For higher Islamic studies he traveled to the southern Indian city of Bangalore where he enrolled in Dār al-ʿUlūm Sabīl al-Rashād and received his theosophical initiation and instruction from the venerated Mine of Divine Knowledge and master of the spiritual path, Mawlānā Muḥammad Mīrān (may Allah have mercy on him). There Shaykh Amīn was first introduced to the Akbarī path of Islamic spirituality, and during his three years there he explored the philosophy and spiritual teachings of Abū Ḥāmid al-Ghazālī, Muḥy al-Dīn Ibn ʿArabī, and ʿAbd al-Wahhāb al-Shaʿrānī, may Allah have mercy on them. He also received certification (ijāzah) in the recitation (qirāʾah) of Ḥafṣ from Qārī Riyāḍ al-Raḥmān who taught him al-Muqaddamah al-Jazariyyah and listened to his entire Qurʾān recitation in Ḥafṣ before granting certification.

Later, Shaykh Amīn traveled to Karachi and enrolled in the Jāmiʿat al-ʿUlūm al-Islāmiyyah in Binnori Town where, due to his intellectual acuity, was able to condense several years of study. There, he studied the Ḥanafī fiqh manual al-Hidāyah with Dr. ʿAbd al-Razzāq Iskandar and Tafsīr al-Jalālayn with Mawlānā Idrīs Mīrathī and Muftī Riḍā al-Ḥaqq, the latter who mentioned to him that the knowledge of Shāh Wālī Allāh al-Dihlawī and Mawlānā Muḥammad Qāsim al-Nānotwī can now be found in the person of Qārī Muḥammad Ṭayyib al-Qāsimī. A newfound desire to study under this greatest theologian as well as poor health drove Shaykh Amin to Deoband in 1979 at the age of 20. There, his health improved and his learning flourished. He studied the Mishkāt al-Maṣābīḥ under Muftī Saʿīd Aḥmad al-Pālanpūrī and Mawlānā Hāshim al-Bukhārī, the third portion of al-Hidāyāh with the uṣūlī jurist Mawlānā Miʿrāj al-Ḥaqq, Ṣaḥīḥ Muslim under Mawlānā Muḥammad Naʿīm, and Ṣaḥīḥ al-Bukhārī under Mawlānā Anẓar Shāh al-Kashmīrī, Mawlānā Naṣīr Aḥmad Khān al-Barnī, and Mawlānā Muḥammad Sālim al-Qāsimī, the latter under whom he also studied Sharḥ ʿAqāʾid al-Nasafiyyah. During his stay in Deoband, Shaykh Amin was fortunate to enjoy the spiritual lessons and company of Qārī Muḥammad Ṭayyib al-Qāsimī, the grandson of Dār al-ʿUlūm’s founder, Mawlānā Muḥammad Qāsim al-Nānotwī, from whom he also received formal ijāzah in ḥadith.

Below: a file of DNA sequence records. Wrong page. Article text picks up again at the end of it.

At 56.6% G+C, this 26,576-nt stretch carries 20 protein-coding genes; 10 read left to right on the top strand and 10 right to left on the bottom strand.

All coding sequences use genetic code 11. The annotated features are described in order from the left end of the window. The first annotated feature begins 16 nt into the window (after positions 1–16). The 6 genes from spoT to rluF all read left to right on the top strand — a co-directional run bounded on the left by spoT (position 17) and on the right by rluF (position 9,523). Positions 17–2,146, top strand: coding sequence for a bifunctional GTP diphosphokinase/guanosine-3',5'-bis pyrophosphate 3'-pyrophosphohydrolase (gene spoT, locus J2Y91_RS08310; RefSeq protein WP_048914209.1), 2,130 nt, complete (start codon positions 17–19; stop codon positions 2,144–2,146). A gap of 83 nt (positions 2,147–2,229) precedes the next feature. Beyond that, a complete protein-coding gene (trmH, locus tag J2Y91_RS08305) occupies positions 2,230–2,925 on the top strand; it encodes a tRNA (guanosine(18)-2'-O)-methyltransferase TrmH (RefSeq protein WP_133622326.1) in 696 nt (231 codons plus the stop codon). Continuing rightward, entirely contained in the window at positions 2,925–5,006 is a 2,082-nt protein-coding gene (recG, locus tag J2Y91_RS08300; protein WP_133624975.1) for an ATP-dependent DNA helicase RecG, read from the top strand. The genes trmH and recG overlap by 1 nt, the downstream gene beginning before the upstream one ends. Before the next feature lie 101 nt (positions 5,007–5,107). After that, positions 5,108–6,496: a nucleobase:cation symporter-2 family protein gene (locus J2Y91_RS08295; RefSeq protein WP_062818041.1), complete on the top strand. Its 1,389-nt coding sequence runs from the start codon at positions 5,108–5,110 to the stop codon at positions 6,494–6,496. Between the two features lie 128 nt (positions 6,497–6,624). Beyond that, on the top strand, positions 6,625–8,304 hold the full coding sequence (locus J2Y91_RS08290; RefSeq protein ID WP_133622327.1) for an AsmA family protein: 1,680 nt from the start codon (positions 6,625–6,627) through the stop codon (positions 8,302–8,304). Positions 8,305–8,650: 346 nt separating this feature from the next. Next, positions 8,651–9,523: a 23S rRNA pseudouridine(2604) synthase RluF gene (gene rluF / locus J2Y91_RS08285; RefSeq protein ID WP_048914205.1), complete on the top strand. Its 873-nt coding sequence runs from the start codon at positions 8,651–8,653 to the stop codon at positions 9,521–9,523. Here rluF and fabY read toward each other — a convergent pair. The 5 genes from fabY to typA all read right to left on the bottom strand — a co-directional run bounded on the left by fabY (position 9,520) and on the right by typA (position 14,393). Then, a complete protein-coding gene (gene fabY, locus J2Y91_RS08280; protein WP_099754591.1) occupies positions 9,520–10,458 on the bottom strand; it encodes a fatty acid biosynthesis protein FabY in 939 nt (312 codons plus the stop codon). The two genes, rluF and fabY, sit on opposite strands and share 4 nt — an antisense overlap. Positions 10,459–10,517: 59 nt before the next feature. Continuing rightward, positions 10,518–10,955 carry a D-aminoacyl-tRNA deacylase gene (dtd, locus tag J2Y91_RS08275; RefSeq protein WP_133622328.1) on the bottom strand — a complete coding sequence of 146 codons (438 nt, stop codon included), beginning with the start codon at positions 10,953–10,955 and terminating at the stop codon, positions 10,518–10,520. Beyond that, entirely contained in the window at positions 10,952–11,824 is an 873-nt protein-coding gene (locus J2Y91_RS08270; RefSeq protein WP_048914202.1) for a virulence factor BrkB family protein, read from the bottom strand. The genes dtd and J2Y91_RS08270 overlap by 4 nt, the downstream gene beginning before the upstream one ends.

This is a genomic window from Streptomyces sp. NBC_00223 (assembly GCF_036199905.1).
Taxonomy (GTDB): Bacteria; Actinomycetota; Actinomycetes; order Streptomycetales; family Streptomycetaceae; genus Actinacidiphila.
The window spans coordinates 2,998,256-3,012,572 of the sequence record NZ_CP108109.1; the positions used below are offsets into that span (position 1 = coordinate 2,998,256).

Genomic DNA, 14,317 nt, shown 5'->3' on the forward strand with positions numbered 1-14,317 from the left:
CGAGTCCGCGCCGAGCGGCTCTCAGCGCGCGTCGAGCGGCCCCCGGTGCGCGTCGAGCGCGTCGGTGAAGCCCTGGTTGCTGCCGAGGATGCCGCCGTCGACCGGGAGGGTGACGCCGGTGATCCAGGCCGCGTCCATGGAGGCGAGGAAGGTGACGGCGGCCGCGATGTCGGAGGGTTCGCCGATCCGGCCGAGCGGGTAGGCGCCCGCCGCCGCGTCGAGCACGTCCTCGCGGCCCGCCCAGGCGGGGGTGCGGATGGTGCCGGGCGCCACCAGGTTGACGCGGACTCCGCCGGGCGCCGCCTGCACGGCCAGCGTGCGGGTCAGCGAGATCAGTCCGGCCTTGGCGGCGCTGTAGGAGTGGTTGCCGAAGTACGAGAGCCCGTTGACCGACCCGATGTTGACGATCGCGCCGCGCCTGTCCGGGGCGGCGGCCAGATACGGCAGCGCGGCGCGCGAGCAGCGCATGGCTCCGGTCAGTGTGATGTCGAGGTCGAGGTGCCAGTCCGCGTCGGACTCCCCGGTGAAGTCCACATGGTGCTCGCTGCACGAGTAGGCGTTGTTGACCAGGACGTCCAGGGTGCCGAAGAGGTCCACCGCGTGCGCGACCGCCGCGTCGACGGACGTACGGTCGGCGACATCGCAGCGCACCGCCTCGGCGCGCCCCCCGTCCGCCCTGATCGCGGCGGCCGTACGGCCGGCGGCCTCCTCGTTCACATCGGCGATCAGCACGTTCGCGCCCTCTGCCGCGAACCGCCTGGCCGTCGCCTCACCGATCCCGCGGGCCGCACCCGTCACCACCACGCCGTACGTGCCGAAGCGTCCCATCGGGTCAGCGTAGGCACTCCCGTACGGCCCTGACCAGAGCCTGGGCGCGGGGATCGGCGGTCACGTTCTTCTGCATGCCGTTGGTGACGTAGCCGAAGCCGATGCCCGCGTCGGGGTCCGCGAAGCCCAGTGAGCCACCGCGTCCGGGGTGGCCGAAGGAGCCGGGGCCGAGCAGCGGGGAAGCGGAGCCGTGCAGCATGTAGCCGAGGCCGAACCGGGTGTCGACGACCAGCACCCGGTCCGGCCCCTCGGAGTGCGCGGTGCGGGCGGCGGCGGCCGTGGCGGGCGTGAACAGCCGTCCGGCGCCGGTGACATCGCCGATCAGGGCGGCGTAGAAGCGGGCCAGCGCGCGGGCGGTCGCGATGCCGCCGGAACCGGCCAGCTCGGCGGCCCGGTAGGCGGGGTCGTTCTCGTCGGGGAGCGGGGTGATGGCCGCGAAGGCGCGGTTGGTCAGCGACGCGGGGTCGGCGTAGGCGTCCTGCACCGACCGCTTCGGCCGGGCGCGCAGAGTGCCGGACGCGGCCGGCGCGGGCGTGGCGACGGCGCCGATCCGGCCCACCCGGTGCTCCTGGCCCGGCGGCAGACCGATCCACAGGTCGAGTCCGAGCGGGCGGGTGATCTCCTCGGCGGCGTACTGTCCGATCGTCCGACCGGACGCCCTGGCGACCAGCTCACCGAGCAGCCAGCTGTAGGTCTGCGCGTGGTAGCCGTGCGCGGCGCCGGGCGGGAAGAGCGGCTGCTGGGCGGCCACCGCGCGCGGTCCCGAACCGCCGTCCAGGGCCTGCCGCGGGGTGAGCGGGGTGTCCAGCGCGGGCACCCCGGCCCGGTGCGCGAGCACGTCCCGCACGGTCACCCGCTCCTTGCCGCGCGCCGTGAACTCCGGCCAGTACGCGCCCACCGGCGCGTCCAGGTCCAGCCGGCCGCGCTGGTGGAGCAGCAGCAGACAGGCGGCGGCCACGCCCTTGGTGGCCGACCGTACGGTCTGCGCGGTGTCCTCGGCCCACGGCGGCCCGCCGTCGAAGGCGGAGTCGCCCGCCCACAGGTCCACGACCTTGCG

After Deoband, Shaykh Amin continued his educational journey, traveling to Jalālabād, India, where he studied Ṣāḥīḥ al-Bukhārī again for some months, then to Bihār where he began iftāʾ and qaḍāʾ training under the acclaimed scholar of Islamic law, Qāḍī Mujāhid al-Islām al-Qāṣimī, and received ijāzah in iftāʾ from him.

Later, Shaykh Amīn returned to Bangalore where he received certification (ijāzah) and deputyship (khilāfah) in taṣawwuf from his shaykh Mawlānā Muḥammad Mīrān. Upon returning to the UK, Shaykh Amin met ʿAllāmah Khālid Maḥmūd, who reintroduced him to the rich thought of Abū Ḥanīfah and Ḥanafī fiqh and trained him in the legal theory and methodology of the madhhab. ʿAllāmah Khālid Maḥmūd’s confidence in his student can be best summarized by his public statement, “I have written a book of knowledge. If you would like to read it, it is Mawlānā Amin.”